Migration can be politically unpopular; because of concerns about ‘crowding’ of cities and services, urban sprawl into rural areas, competition for jobs, differences in language, culture and religion at the local scale. But international immigration is also regarded as a potential contributor to economic growth and a solution to the problem of an ageing population. Any issue touching on race/ethnicity tends to be very politically sensitive. However, the world is becoming a more mobile place, with cheap air travel and the internet facilitating the process, a by-product of globalisation. People are moving from different regions for different reasons—work, study, family, retirement, to escape conflict or destitution. There are different rules and rights affecting different groups—for example, the right to free movement of labour within the EU, or the rights of refugees under UN conventions—but also a good deal of ‘leakage’ in the form of illegal or undocumented migration status. In short, implications for housing demand arising from migration remain difficult to predict. Further, it is usually the case that the level of government responsible for planning for housing is far removed from the national policy arena governing population policy.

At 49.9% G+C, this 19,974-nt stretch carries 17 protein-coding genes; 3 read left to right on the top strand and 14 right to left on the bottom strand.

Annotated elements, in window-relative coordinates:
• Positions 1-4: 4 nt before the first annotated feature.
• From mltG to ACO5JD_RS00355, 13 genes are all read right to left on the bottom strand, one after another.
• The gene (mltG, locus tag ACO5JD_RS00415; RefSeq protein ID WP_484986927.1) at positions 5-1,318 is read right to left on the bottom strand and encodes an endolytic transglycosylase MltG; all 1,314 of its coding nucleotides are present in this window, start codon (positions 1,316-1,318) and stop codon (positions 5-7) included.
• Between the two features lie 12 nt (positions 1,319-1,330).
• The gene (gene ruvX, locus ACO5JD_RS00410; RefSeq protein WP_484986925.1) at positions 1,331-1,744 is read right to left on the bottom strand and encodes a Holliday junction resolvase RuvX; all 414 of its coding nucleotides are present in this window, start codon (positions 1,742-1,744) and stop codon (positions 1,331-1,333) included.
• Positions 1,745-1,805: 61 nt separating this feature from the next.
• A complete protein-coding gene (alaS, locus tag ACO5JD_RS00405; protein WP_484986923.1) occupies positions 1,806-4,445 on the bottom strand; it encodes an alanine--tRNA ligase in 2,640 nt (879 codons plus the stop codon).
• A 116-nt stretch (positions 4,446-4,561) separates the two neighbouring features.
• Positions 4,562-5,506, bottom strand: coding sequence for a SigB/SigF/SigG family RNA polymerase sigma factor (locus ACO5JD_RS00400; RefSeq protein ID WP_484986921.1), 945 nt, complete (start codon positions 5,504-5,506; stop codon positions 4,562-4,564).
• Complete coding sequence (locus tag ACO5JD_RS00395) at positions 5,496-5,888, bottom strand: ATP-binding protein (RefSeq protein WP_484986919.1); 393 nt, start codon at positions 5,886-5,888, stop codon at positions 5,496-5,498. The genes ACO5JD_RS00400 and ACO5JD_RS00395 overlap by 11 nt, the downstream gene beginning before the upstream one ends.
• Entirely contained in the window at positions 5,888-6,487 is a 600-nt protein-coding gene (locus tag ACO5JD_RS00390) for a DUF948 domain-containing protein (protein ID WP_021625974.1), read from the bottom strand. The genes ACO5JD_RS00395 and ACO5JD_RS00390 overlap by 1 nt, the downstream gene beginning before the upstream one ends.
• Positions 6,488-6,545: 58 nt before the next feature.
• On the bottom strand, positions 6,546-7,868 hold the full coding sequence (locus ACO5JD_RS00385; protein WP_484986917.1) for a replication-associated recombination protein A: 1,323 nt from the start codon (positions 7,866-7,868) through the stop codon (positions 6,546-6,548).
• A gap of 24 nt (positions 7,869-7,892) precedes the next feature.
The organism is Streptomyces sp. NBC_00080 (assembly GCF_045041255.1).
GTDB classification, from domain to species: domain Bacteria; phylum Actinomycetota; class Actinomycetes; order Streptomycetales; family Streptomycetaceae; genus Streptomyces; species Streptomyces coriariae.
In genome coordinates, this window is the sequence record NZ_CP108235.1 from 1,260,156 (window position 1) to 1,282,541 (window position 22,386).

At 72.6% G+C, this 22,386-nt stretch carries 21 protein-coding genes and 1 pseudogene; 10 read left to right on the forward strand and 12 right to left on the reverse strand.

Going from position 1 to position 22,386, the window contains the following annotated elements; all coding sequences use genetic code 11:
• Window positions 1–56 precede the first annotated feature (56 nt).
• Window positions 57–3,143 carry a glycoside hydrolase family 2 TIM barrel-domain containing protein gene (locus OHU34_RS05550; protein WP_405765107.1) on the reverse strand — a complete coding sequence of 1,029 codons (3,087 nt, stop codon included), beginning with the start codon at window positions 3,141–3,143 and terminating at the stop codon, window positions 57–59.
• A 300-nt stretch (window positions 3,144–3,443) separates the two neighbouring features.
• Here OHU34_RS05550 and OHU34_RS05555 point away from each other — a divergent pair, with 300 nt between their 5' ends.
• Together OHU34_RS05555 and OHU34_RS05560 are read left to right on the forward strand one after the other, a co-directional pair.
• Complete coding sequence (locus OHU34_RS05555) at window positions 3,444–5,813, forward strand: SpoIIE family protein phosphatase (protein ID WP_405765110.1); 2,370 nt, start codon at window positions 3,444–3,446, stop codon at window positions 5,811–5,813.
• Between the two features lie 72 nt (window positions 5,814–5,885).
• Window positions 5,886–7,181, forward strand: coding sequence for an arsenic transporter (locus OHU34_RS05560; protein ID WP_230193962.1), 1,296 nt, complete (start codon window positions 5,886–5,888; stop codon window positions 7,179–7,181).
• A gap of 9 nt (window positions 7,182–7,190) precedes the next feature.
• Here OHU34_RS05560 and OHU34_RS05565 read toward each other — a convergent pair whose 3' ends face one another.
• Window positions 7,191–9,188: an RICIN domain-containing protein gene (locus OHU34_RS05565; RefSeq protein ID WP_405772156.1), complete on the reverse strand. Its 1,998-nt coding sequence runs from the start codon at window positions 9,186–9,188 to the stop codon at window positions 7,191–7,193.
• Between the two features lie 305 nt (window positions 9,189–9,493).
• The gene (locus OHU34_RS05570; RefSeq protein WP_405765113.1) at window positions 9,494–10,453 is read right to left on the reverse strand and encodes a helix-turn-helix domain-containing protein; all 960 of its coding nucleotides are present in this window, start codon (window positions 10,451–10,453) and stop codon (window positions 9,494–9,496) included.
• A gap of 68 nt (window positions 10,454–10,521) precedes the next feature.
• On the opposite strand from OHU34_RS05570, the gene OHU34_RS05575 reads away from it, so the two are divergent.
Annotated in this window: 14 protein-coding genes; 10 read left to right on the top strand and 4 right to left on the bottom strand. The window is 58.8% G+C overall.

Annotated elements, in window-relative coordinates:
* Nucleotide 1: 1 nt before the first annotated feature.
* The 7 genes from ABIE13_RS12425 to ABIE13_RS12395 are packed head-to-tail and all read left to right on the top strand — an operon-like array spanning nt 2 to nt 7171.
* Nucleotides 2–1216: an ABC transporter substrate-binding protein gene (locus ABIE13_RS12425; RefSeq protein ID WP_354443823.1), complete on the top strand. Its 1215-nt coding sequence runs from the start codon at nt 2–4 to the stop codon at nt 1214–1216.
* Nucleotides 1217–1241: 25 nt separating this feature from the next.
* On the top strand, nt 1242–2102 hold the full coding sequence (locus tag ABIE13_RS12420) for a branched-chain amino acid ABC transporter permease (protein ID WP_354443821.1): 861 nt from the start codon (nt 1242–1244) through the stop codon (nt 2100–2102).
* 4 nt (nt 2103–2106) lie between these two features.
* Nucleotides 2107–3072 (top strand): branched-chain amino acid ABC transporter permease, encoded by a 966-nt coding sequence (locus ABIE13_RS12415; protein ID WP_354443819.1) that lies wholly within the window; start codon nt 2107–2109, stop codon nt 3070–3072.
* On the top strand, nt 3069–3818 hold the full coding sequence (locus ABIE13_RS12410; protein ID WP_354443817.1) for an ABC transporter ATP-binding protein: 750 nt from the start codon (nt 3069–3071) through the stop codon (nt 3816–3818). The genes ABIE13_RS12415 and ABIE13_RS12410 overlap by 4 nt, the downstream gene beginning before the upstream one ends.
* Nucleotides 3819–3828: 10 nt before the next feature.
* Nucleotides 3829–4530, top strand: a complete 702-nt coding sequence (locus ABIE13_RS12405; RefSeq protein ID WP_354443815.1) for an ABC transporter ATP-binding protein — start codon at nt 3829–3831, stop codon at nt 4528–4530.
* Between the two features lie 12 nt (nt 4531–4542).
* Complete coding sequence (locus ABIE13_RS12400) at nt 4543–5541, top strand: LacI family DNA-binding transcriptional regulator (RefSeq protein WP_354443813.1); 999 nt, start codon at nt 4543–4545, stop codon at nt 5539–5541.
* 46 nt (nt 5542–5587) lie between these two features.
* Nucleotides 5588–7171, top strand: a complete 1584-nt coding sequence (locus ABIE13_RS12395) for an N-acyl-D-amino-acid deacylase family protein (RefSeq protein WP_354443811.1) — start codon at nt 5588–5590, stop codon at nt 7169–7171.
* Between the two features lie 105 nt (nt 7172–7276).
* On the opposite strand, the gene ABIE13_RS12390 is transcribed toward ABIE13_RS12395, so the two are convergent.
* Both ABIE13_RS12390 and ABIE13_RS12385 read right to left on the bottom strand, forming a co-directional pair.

One of the most remarkable features of the demographic data is the very large and continuing increase in life expectancies. This is contributing to population and household growth, particularly the growth in smaller households as part of the broader phenomenon of ‘ageing’. However, at the same time, there is a change in both popular and official perceptions as to what counts as being ‘old’. People in their mid-60s are on average healthier and more active than their equivalent 20 or 30 years ago, and they are certainly on average much more affluent and able to enjoy a wider range of leisure activities. Retirement ages are generally now rising, whilst also becoming more flexible—this is partly necessary to avoid state pensions systems being bankrupted. Whilst for some 70 may be ‘the new 50’, there is still great variation (part of it correlated with socio-economic status) in the health status of older people, and a significant proportion will face an extended period of dependency and need for care towards the end of their life, albeit this may happen at a greater age (Hills 2015). The evidence suggests that on the whole this period of dependency is not diminishing, and so the wider issues of how to manage the process (‘ageing in place’ versus institutional care) and how to fund care and support (taking what account of accumulated wealth, including housing equity), are facing governments and service providers in most countries. Similarly, a major question for the housing system in many countries is the extent to which the housing stock matches demographically defined housing need. In many countries, there is periodic anxiety over whether older ‘empty nesters’ will move to smaller housing units, ‘freeing up’ larger homes for young families. However, with market preferences increasingly shifting towards accessible, inner urban locations and away from car-dependent suburbia, there are equal concerns, particularly in the USA, that larger housing stock will become redundant (Nelson 2009).